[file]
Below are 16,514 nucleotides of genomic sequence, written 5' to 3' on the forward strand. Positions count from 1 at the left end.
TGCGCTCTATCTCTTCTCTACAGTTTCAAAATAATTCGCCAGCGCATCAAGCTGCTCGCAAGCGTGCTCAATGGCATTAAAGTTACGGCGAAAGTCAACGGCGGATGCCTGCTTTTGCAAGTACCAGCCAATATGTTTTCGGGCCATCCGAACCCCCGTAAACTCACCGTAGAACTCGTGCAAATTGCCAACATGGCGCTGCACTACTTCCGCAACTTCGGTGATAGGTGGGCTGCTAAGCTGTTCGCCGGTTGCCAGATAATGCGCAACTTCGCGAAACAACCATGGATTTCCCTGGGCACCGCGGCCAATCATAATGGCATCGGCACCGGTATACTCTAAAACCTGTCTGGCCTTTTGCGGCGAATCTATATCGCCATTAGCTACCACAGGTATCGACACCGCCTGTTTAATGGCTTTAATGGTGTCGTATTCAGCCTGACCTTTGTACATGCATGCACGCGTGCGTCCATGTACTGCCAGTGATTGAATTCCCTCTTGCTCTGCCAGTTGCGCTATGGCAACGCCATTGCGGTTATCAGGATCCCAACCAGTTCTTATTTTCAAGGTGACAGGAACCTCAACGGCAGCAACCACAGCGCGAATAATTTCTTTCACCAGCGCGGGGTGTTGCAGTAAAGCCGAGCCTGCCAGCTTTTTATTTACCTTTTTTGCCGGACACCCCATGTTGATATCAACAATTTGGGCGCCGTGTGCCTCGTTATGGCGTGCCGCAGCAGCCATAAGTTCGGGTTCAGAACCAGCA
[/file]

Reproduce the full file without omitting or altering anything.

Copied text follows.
Below are 16,514 nucleotides of genomic sequence, written 5' to 3' on the forward strand. Positions count from 1 at the left end.
TGCGCTCTATCTCTTCTCTACAGTTTCAAAATAATTCGCCAGCGCATCAAGCTGCTCGCAAGCGTGCTCAATGGCATTAAAGTTACGGCGAAAGTCAACGGCGGATGCCTGCTTTTGCAAGTACCAGCCAATATGTTTTCGGGCCATCCGAACCCCCGTAAACTCACCGTAGAACTCGTGCAAATTGCCAACATGGCGCTGCACTACTTCCGCAACTTCGGTGATAGGTGGGCTGCTAAGCTGTTCGCCGGTTGCCAGATAATGCGCAACTTCGCGAAACAACCATGGATTTCCCTGGGCACCGCGGCCAATCATAATGGCATCGGCACCGGTATACTCTAAAACCTGTCTGGCCTTTTGCGGCGAATCTATATCGCCATTAGCTACCACAGGTATCGACACCGCCTGTTTAATGGCTTTAATGGTGTCGTATTCAGCCTGACCTTTGTACATGCATGCACGCGTGCGTCCATGTACTGCCAGTGATTGAATTCCCTCTTGCTCTGCCAGTTGCGCTATGGCAACGCCATTGCGGTTATCAGGATCCCAACCAGTTCTTATTTTCAAGGTGACAGGAACCTCAACGGCAGCAACCACAGCGCGAATAATTTCTTTCACCAGCGCGGGGTGTTGCAGTAAAGCCGAGCCTGCCAGCTTTTTATTTACCTTTTTTGCCGGACACCCCATGTTGATATCAACAATTTGGGCGCCGTGTGCCTCGTTATGGCGTGCCGCAGCAGCCATAAGTTCGGGTTCAGAACCAGCA